If the football gods have any sense of decency and payback, Alabama sophomore placekicker Leigh Tiffin won't miss a field goal on Saturday against Arkansas (6:45 p.m. ET, ESPN).
Even if it's storming, his kicks will fly true.
"That would be nice," Alabama quarterback John Parker Wilson said, "even though I prefer scoring touchdowns."
Even if there's a Category 3 hurricane blowing through Bryant-Denny Stadium, he'll still drill the ball right through the wind.
"It would be a wonderful day if it works out that way," said Van Tiffin, Tiffin's father, regarded as the greatest placekicker in Alabama history.
Even if there is a bad snap or unsteady hold, his leg will strike the ball as steady and mechanical as the pendulum in a grandfather clock.
"I've got a lot of confidence in Leigh," first-year Alabama coach Nick Saban said.
Because if there's anybody who deserves a mulligan on his career, it's Tiffin. His Cinderella freshman season ended almost as quickly as it started a year ago, his glass kicking slipper shattering under the pressure of an overtime thriller at Arkansas.
Whether you observed the game in person in Fayetteville or on TV, it was difficult to watch a baby-faced teenager, who had been on campus about six weeks, miss two game-winning field goals and an extra point that allowed Arkansas to escape with a 24-23 victory.
"I still blame myself," said Tiffin just last weekend after making 3-of-5 field goals in a 24-10 Crimson Tide victory at Vanderbilt. "It's my job to make field goals. When they send me out on the field, they don't send me out there to see if I can make it. I'm supposed to make it."
Just two weeks before the meltdown against the Razorbacks, Tiffin, subbing for injured starter Jamie Christensen, was named the SEC's Special Teams Player of the Week. He hit a game-winning 47-yard field goal against Vanderbilt.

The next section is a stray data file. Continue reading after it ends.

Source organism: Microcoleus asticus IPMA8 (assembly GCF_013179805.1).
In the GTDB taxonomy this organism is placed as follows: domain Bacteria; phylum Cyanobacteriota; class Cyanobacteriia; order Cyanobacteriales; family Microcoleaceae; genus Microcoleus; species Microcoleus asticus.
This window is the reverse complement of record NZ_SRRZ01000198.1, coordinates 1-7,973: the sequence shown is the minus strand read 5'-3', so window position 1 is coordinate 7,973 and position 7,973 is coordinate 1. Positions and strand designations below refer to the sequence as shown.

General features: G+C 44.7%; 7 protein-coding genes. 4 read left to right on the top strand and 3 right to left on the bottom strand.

The Crimson Tide message boards beamed, Chip off the 'ol block. Apple doesn't fall far from the tree.
The next week, after Tiffin's mind-numbing misses, those same message boards spewed venom like this item found on tidefans.com: "Tiffin is not his daddy, he can be all the practice player that he wants to be. But when it comes down to a game we need game players not practice players."
There's no doubt that if Tiffin had been a kicker at another school and missed the same field goals, the reaction wouldn't have been as severe and as personal.
But when your daddy is Van Tiffin, whose 52-yard game-winning field goal against Auburn in 1985 hangs as a Daniel Moore painting titled "The Kick" in living rooms, restaurants and sports bars throughout the state of Alabama, the failure is magnified.
I've been hearing about this game for three weeks. The main thing is I can't psyche myself out for this game.
-- Leigh Tiffin on the Arkansas game
Leigh knows he could have taken the easy way out. As a senior at Muscle Shoals (Ala.) High, he had scholarship offers to lower division schools. Other SEC schools wanted him to walk-on.
He never backed away, though, from the challenge of walking on at Alabama where his dad created a shadow for him as tall as the Denny Chimes.
"You've got to be as good as they were and better to make a name for yourself," said Leigh of living to his Dad's steep legacy. "There's a lot of expectations to live up to. But I've learned if you're worrying about anything other than what you're trying to do, you don't have a very good chance at being successful."
It was never Van's intention that Leigh carry on the family tradition. Van probably would have been just as happy if Leigh had decided to play the trombone.
"But one day, when we'd just moved to Muscle Shoals for the first time, I was outside doing yard work," Van said. "Leigh was about seven or eight years old. I noticed he'd gotten a tee and a football, and circled the house kicking the ball over and over.
"A few years later when he expressed an interest in kicking, that's when we went to the football field and got a bit more serious about the fundamentals of it."
Van said he never tried to dissuade Leigh from playing for Alabama. And he never said a word about the pressure he would encounter, but Van didn't have to, because it was just understood.